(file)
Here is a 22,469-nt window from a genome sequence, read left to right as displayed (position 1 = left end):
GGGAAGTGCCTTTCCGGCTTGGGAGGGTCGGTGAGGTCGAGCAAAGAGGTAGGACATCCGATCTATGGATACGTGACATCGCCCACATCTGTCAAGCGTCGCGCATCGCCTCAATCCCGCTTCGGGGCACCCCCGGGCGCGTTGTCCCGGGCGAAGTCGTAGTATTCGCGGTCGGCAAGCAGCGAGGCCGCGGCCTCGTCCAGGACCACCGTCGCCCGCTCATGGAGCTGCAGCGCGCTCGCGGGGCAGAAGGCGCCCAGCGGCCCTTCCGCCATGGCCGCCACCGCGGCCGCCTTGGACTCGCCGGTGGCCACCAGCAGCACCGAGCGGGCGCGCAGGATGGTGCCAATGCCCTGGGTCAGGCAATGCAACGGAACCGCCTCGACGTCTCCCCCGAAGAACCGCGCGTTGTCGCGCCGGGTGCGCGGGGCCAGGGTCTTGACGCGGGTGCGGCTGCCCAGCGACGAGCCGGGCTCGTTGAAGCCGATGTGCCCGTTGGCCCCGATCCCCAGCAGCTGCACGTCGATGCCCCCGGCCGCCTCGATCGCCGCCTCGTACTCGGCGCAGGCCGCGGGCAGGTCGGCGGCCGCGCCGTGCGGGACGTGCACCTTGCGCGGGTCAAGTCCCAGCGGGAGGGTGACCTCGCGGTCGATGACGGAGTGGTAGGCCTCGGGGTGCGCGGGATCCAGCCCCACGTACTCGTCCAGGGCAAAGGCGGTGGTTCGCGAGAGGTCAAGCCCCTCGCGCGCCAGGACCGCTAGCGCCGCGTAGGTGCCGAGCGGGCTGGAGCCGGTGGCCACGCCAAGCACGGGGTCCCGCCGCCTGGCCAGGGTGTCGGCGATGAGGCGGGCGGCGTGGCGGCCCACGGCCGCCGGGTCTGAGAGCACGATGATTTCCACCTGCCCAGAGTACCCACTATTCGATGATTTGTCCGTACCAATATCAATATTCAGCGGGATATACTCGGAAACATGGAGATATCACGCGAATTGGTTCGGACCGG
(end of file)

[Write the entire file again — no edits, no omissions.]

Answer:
Here is a 22,469-nt window from a genome sequence, read left to right as displayed (position 1 = left end):
GGGAAGTGCCTTTCCGGCTTGGGAGGGTCGGTGAGGTCGAGCAAAGAGGTAGGACATCCGATCTATGGATACGTGACATCGCCCACATCTGTCAAGCGTCGCGCATCGCCTCAATCCCGCTTCGGGGCACCCCCGGGCGCGTTGTCCCGGGCGAAGTCGTAGTATTCGCGGTCGGCAAGCAGCGAGGCCGCGGCCTCGTCCAGGACCACCGTCGCCCGCTCATGGAGCTGCAGCGCGCTCGCGGGGCAGAAGGCGCCCAGCGGCCCTTCCGCCATGGCCGCCACCGCGGCCGCCTTGGACTCGCCGGTGGCCACCAGCAGCACCGAGCGGGCGCGCAGGATGGTGCCAATGCCCTGGGTCAGGCAATGCAACGGAACCGCCTCGACGTCTCCCCCGAAGAACCGCGCGTTGTCGCGCCGGGTGCGCGGGGCCAGGGTCTTGACGCGGGTGCGGCTGCCCAGCGACGAGCCGGGCTCGTTGAAGCCGATGTGCCCGTTGGCCCCGATCCCCAGCAGCTGCACGTCGATGCCCCCGGCCGCCTCGATCGCCGCCTCGTACTCGGCGCAGGCCGCGGGCAGGTCGGCGGCCGCGCCGTGCGGGACGTGCACCTTGCGCGGGTCAAGTCCCAGCGGGAGGGTGACCTCGCGGTCGATGACGGAGTGGTAGGCCTCGGGGTGCGCGGGATCCAGCCCCACGTACTCGTCCAGGGCAAAGGCGGTGGTTCGCGAGAGGTCAAGCCCCTCGCGCGCCAGGACCGCTAGCGCCGCGTAGGTGCCGAGCGGGCTGGAGCCGGTGGCCACGCCAAGCACGGGGTCCCGCCGCCTGGCCAGGGTGTCGGCGATGAGGCGGGCGGCGTGGCGGCCCACGGCCGCCGGGTCTGAGAGCACGATGATTTCCACCTGCCCAGAGTACCCACTATTCGATGATTTGTCCGTACCAATATCAATATTCAGCGGGATATACTCGGAAACATGGAGATATCACGCGAATTGGTTCGGACCGG